With the two halves built we put the halves together and set them on square box tubing in each corner to allow for adjustment. We then squared each corner up and welded the last two seams to complete the outer perimeter frame of the table.



Now that we had the perimeter frame built we decided to add two crossbeams out of the I-Beam material. We used the same process as the outside frame to square and level these and welded them in place.




With the top work surface tack welded together securely, we flipped the frame over so we could work on the bottom. I then took the legs we had cut to size and set them on top of the box tubing we had blocked the frame up on. This assured me that the top of the legs would be even with the top work surface. I used the level and square to get each leg sitting correctly and welded them in place. I made the legs the height I wanted the table (minus the height of the feet and wheels). I wanted the table to be quite low because I plan to always be building “up” on the table and while it seems short now, once I block up a frame 2-3″ and work on top of that it will be the perfect height to sit or stand and work on my project. This low table also allows me to put a body on top of it and work on the majority of it at a comfortable height without having to be on my hands and knees!




The last step of the project was to make the table mobile. I cut out 3/8″ plate with the Eastwood Versa-Cut 60 to use as base plates to mount the wheels and feet to. I also checked to make sure these were square and level before welding them in place. Finally I clamped the wheels to the center four legs and the risers to the outer four legs and stitch welded them in place. I put the welds on the outside of the plate so I could easily cut the welds and replace the wheels or risers if one ever failed.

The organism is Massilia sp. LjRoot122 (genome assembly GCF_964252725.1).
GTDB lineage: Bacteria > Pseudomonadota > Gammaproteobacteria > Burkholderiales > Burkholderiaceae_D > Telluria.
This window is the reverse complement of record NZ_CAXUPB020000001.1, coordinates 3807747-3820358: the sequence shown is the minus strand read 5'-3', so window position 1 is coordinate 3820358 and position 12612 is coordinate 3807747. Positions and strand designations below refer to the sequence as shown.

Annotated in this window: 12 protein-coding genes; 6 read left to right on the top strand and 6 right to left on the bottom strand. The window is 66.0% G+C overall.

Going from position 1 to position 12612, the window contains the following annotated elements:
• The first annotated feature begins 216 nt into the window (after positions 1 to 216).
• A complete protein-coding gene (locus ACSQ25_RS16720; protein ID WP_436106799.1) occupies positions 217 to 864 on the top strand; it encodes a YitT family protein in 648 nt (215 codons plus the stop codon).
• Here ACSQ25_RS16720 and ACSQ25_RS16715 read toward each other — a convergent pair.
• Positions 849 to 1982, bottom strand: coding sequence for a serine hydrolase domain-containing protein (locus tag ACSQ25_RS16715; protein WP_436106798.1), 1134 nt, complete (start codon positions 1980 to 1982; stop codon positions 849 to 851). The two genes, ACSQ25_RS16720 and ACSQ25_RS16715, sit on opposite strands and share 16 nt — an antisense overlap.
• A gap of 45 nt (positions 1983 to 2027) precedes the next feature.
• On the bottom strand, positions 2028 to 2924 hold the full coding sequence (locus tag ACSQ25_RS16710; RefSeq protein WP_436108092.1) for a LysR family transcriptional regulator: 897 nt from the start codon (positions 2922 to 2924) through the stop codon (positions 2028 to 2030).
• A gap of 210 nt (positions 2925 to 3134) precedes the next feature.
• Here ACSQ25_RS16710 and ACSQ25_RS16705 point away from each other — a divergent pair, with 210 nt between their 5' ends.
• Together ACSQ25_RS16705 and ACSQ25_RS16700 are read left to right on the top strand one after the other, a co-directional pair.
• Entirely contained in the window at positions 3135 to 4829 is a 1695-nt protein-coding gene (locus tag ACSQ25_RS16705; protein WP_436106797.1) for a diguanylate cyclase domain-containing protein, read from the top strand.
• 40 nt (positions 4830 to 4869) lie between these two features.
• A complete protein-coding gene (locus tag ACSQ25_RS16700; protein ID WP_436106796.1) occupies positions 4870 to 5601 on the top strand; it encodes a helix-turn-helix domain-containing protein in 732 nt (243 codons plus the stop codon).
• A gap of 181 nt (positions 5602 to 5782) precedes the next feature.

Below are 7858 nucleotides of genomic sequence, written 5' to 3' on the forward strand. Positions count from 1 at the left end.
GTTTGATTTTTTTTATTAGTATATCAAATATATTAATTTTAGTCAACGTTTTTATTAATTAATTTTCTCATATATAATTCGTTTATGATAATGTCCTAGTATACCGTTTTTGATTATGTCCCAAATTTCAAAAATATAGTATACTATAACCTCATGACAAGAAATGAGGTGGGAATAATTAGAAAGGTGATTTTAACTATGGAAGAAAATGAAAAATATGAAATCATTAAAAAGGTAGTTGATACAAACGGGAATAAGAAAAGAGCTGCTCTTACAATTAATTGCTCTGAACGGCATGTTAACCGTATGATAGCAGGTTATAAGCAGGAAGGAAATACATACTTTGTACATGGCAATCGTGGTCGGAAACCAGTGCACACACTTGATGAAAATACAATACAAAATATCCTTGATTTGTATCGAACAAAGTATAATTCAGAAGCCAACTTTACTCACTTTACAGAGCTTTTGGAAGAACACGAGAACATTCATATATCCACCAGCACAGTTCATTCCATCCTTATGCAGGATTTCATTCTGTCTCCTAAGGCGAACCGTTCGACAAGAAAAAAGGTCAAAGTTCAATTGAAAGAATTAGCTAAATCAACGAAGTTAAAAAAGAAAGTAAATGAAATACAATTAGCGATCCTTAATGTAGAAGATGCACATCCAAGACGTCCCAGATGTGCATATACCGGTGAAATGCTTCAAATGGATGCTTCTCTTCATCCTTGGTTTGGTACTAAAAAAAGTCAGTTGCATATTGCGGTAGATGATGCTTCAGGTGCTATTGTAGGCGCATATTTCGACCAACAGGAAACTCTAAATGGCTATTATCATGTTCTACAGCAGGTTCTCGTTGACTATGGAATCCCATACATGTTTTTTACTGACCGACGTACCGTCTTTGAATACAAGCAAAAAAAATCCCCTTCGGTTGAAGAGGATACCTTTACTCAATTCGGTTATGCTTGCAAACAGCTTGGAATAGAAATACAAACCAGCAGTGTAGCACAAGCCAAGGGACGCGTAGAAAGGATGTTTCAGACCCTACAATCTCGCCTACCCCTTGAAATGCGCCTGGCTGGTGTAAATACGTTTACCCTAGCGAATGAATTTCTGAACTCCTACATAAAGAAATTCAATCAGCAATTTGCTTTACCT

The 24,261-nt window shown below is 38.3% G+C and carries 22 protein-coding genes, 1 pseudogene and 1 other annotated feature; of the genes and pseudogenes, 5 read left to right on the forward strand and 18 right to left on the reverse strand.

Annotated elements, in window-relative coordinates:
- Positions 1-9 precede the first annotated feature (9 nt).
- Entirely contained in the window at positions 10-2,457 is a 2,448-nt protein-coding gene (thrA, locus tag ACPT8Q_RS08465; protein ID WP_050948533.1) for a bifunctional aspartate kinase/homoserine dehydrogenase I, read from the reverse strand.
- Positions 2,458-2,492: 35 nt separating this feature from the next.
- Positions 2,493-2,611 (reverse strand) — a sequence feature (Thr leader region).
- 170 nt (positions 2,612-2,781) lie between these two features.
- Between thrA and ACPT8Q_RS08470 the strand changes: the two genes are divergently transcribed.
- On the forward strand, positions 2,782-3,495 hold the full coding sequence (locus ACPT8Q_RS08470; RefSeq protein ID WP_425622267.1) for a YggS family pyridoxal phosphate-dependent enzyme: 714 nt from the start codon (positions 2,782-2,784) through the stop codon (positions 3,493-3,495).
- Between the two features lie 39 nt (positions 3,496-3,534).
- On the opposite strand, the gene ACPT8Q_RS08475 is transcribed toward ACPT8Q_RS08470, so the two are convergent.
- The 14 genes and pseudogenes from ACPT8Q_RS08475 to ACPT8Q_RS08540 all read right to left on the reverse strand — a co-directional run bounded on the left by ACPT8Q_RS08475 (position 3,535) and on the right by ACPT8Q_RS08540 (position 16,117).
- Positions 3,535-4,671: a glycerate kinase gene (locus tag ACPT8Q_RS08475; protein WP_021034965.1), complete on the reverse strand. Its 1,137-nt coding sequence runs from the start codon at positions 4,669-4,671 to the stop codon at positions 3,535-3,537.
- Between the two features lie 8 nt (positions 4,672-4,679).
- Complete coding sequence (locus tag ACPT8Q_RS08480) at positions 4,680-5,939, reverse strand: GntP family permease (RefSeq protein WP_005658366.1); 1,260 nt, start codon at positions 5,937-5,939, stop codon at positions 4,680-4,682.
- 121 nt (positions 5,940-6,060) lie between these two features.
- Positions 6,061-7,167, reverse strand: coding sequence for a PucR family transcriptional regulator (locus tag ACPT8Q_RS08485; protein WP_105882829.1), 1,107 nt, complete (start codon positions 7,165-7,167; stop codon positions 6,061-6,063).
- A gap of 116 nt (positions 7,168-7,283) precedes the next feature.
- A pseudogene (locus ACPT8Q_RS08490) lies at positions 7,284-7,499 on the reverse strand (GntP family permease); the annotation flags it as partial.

With everything on the bottom welded up we flipped the table back over and I finished welding up all the seams on the top work surface of the table. I then ground any weld spatter or proud welds smooth and we had our table done. The way the risers and casters work is that the when the table is mobile the four wheels in the center allow the table to easily roll around the shop, stomp on the risers on the outside corners and they lift the weight off of the wheels. Each riser foot is threaded and you can take a wrench and turn it to level the table out before you start working. The little red lever is then stepped on to drop the table down and you’re mobile again!

The last step of this project will be to get some 2″x 2″ box tubing to make blocks out of to set on top of the table and build off of. These will be “L” shaped on each side so that you can push them in and fixture them against the sides of the frame rails to keep them from twisting while your working. I’m almost done gathering my parts to build up a chassis and I’ve been studying the stance and frame style on some of my favorite hot rods and I hope to have a solid plan here soon. We’ll be sure to shoot the process and take photos along the way to show how we build it and to show the Eastwood products in use! Thanks for reading and watching.



  1. My frame material is 3/16″ thickness. What thickness and I beam size would you recommend to use to build the table?

  2. What is the recommended gauge for the beams to enable me achieve a strong fixture.

  3. Any sizable I-beam will be more than adequate. I like using I-beam because the top flanges are generally pretty darn true and flat for building up off of.

  4. what about used collision repair shop frame tables ? you can pick them up cheap especially with out the pulling towers . . .just a thought .

  5. Hi Guy, please read through the old comments on this. A few links and part numbers were listed.